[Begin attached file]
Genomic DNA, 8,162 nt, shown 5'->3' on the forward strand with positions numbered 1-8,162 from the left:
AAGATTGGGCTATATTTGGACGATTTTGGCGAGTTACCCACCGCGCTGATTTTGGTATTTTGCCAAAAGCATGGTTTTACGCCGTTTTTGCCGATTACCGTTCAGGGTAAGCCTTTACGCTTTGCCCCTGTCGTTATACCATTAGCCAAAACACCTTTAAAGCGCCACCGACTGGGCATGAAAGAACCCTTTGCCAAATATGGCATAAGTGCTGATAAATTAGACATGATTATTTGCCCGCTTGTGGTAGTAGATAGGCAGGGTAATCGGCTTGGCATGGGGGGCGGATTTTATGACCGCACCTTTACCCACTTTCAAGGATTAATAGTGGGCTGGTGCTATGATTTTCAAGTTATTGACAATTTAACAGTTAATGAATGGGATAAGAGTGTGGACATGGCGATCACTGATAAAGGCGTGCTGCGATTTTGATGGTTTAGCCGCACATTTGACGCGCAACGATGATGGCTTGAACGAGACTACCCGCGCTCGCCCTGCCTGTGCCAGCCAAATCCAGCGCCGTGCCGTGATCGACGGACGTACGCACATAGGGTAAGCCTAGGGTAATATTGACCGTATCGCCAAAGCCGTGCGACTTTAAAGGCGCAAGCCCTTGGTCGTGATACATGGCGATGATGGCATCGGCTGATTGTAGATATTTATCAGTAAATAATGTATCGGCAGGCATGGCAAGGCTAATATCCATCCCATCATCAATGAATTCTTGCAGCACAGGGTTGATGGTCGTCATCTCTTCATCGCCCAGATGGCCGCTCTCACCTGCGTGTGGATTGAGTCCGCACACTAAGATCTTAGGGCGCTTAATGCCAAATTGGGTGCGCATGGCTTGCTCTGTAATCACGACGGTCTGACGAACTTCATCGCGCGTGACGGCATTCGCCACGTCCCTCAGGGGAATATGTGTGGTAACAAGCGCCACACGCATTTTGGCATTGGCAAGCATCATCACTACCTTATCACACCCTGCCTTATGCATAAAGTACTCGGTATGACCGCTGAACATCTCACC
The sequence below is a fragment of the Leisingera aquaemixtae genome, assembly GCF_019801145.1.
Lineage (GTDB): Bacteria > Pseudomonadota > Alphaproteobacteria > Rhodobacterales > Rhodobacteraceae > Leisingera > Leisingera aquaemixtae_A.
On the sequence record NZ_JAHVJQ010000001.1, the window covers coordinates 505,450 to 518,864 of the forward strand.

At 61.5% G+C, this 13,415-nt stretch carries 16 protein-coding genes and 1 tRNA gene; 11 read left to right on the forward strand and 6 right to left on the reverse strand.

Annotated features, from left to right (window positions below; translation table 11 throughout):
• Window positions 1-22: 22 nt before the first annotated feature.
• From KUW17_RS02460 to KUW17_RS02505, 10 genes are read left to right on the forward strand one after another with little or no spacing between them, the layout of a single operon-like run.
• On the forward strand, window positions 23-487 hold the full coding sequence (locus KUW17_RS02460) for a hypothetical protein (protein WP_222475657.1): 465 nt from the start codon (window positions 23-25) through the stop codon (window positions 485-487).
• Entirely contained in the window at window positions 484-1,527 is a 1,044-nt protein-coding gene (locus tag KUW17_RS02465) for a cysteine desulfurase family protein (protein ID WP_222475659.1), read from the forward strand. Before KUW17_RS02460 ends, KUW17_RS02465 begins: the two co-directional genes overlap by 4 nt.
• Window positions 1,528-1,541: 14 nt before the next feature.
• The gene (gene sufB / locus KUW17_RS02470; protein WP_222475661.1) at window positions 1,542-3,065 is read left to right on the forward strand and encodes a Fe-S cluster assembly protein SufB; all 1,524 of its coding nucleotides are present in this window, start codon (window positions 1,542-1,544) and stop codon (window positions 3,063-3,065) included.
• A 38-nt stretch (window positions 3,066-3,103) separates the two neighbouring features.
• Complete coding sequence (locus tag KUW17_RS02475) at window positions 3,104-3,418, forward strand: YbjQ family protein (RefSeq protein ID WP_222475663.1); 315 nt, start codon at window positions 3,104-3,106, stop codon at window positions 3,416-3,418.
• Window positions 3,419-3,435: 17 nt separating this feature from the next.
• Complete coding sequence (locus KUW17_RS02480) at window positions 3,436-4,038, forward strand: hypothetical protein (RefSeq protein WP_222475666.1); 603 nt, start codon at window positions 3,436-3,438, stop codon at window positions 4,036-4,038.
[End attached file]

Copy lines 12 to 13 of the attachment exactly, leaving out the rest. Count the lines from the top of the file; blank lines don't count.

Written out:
• Window positions 1,528-1,541: 14 nt before the next feature.
• The gene (gene sufB / locus KUW17_RS02470; protein WP_222475661.1) at window positions 1,542-3,065 is read left to right on the forward strand and encodes a Fe-S cluster assembly protein SufB; all 1,524 of its coding nucleotides are present in this window, start codon (window positions 1,542-1,544) and stop codon (window positions 3,063-3,065) included.